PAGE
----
OPINION: “Golden” Games Should Stay in the Dark

Tuesday, May 29th, 2012

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The role-playing game is a well-traveled genre by now. Since its rise to fame courtesy of Final Fantasy and Dragon Quest, dedicated players have come across countless titles, all which vary in quality. Some of these games become franchises that are destined to stay strong for what feels like an eternity. And others, despite being great, never really catch fire, only manage to fade into the shadows. The latter types of games tend to develop a cult following that both reflects upon the good times…as well as hopes for some sort of revival. Most times, fans lament for a quality title lost, should the opportunity never arise.

The Gameboy Advance was truly a renaissance device for all of handheld gaming. It wasn’t quite the Golden Age that the Nintendo DS / PSP (collectively) would usher in a little later, but there was no shortage of fun to be had, especially in the realm of RPGs. Square threw a handful of Final Fantasy games from the SNES era onto the system, as well as offered original games like Final Fantasy Tactics Advance and Kingdom Hearts: Chain of Memories. The Gameboy Advance helped to ignite the niche that Fire Emblem has taken in the west, too.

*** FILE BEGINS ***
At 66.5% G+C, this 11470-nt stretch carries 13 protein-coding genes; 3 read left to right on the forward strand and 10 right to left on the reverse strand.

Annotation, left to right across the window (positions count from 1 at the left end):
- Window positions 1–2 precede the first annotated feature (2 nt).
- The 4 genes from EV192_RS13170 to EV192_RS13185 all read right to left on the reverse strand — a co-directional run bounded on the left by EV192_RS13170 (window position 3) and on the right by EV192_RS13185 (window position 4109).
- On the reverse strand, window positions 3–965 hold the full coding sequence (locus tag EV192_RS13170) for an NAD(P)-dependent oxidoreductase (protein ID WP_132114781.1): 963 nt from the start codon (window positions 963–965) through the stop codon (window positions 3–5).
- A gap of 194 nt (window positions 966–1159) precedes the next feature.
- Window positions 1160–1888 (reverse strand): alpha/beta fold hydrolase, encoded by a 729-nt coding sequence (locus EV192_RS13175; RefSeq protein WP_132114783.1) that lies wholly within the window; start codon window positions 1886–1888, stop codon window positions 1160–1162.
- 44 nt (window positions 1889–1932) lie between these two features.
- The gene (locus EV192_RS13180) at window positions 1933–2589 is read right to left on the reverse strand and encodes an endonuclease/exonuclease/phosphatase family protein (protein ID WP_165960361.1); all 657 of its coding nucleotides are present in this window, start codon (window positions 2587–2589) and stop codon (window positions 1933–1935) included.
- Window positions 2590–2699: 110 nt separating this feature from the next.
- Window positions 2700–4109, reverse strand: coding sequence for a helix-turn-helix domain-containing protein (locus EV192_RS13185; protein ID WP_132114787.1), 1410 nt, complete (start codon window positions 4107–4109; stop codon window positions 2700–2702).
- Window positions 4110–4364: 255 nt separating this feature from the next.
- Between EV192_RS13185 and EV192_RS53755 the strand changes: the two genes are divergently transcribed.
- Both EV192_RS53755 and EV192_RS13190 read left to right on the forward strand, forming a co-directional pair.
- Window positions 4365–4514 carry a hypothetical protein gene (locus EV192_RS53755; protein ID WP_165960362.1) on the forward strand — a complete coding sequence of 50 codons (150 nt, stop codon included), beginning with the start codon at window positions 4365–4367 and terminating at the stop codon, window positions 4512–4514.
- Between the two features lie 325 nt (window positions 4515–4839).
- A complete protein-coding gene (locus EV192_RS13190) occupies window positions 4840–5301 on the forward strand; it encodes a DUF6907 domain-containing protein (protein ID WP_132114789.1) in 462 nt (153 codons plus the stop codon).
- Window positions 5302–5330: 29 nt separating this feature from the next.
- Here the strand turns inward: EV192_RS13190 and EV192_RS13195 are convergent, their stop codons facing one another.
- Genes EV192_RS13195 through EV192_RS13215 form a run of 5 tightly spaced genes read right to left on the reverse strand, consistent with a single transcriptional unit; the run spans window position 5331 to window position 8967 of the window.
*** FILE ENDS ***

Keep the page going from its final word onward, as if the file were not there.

But none of these titles resonated more deeply with me as a gamer than Golden Sun (2001) & Golden Sun: The Lost Age (2003). Published by Nintendo and Camelot, these games collectively blended everything I loved about the RPGs of the past—from effective use of the “silent protagonist”, to a story that emphasizes places, people, and events even more than its actual characters.

I’ll offer a quick summary of both games, since the crux of what I have to say will come later. Golden Sun tells the story of Isaac, whose goal is to stop a mysterious group from lighting the beacons of four mystical lighthouses that would unleash the power of Alchemy upon the world. He is joined by three friends who share the gift of Psynergy, the land’s unique take on magic that aids players in battle and helps to solve the puzzles of the various lighthouses.

At the end of Golden Sun, you’re left with a “To be Continued” screen as the plot is turned on its head. For the second game, you end up in control of Felix, one of the people Isaac was in pursuit of for the entire first game. Although Felix was quite chatty in the first Golden Sun game, when the player gains control of him, he does not speak. And Isaac, who was dead silent for the first game, develops a voice and a strong personality as soon as you come across him during the second game.

Battle is reminiscent of the early SNES era of RPGs—random, turn-based, simple to control, filled with magic and summon spells. But the game offers a unique twist in the form of Djinn, some 72 cute little creatures spread across both games that allow each member of your party to obtain a unique set of Psynergy skills, or enhance the ones they already have. There’s a lot of versatility that made me feel refreshed as a longtime RPG fan.

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